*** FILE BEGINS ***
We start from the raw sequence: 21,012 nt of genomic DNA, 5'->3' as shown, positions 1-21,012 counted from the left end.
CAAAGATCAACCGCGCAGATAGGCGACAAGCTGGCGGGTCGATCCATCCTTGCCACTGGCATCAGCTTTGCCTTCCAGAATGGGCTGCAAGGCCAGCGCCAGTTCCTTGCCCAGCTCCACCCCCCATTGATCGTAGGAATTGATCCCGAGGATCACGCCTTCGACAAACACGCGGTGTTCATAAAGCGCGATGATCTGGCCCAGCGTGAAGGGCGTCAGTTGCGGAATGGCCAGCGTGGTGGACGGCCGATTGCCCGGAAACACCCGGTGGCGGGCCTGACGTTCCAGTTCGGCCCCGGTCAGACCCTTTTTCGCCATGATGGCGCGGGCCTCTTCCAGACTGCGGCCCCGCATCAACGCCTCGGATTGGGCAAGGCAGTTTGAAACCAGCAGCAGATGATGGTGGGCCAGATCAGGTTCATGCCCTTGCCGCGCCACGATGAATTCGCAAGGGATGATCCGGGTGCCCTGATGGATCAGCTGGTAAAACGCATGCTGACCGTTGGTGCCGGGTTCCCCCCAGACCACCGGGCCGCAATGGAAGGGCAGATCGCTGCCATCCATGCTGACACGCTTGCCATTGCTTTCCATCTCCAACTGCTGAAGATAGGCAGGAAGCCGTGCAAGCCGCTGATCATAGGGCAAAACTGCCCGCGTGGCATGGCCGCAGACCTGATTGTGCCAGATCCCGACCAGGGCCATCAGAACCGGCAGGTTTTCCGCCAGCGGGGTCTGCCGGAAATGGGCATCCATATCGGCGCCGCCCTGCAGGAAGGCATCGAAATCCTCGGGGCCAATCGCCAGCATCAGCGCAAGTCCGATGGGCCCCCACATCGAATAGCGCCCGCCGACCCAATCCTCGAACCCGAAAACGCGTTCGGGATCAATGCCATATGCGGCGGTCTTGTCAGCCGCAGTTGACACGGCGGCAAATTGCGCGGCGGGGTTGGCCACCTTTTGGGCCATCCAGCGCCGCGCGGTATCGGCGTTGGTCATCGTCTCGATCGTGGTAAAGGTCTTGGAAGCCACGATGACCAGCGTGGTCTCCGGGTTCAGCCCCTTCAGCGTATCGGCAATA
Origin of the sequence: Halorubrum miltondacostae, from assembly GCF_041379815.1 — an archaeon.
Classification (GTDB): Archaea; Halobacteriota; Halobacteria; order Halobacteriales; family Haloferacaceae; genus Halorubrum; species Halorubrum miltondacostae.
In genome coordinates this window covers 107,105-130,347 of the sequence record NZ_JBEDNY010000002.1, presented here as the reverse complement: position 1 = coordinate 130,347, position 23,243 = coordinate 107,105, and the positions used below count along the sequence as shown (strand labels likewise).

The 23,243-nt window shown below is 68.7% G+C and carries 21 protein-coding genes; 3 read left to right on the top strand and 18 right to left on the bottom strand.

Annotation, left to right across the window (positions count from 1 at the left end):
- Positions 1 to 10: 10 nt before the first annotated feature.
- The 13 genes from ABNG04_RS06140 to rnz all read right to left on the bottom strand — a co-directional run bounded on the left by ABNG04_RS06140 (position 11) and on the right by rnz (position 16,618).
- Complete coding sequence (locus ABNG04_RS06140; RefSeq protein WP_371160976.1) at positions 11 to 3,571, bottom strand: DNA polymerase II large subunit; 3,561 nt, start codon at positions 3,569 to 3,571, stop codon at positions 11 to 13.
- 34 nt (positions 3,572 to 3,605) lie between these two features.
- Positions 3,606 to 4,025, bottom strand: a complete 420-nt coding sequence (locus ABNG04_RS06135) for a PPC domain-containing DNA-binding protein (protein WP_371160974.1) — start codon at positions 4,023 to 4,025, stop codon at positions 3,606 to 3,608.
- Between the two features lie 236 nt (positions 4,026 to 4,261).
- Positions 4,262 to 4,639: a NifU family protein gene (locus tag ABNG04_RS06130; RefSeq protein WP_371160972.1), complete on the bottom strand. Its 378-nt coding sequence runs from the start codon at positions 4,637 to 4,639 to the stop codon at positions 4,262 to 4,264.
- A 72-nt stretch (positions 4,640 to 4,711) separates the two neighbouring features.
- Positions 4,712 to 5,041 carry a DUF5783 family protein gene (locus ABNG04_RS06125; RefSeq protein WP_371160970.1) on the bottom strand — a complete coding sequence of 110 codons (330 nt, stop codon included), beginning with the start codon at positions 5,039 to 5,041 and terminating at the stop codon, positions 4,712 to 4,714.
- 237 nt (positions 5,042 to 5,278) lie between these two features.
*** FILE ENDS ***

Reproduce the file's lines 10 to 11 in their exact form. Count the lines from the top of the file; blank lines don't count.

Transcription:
- Complete coding sequence (locus ABNG04_RS06140; RefSeq protein WP_371160976.1) at positions 11 to 3,571, bottom strand: DNA polymerase II large subunit; 3,561 nt, start codon at positions 3,569 to 3,571, stop codon at positions 11 to 13.
- 34 nt (positions 3,572 to 3,605) lie between these two features.